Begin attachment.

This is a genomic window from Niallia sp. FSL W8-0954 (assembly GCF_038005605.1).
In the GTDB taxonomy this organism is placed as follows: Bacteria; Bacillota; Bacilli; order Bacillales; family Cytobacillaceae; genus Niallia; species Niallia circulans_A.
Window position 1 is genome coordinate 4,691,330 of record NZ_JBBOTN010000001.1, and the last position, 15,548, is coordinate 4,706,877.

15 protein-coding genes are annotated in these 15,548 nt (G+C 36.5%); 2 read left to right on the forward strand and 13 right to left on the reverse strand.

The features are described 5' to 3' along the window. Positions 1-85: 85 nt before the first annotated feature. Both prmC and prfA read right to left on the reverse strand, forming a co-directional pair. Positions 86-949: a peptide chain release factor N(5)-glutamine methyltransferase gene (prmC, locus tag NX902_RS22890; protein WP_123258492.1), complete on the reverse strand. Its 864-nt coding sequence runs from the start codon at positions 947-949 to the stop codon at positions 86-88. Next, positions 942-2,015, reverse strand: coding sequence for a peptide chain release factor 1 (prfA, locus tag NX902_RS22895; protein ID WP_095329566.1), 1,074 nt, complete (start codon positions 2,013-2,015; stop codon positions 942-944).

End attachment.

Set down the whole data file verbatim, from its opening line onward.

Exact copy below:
This is a genomic window from Niallia sp. FSL W8-0954 (assembly GCF_038005605.1).
In the GTDB taxonomy this organism is placed as follows: Bacteria; Bacillota; Bacilli; order Bacillales; family Cytobacillaceae; genus Niallia; species Niallia circulans_A.
Window position 1 is genome coordinate 4,691,330 of record NZ_JBBOTN010000001.1, and the last position, 15,548, is coordinate 4,706,877.

15 protein-coding genes are annotated in these 15,548 nt (G+C 36.5%); 2 read left to right on the forward strand and 13 right to left on the reverse strand.

The features are described 5' to 3' along the window. Positions 1-85: 85 nt before the first annotated feature. Both prmC and prfA read right to left on the reverse strand, forming a co-directional pair. Positions 86-949: a peptide chain release factor N(5)-glutamine methyltransferase gene (prmC, locus tag NX902_RS22890; protein WP_123258492.1), complete on the reverse strand. Its 864-nt coding sequence runs from the start codon at positions 947-949 to the stop codon at positions 86-88. Next, positions 942-2,015, reverse strand: coding sequence for a peptide chain release factor 1 (prfA, locus tag NX902_RS22895; protein ID WP_095329566.1), 1,074 nt, complete (start codon positions 2,013-2,015; stop codon positions 942-944).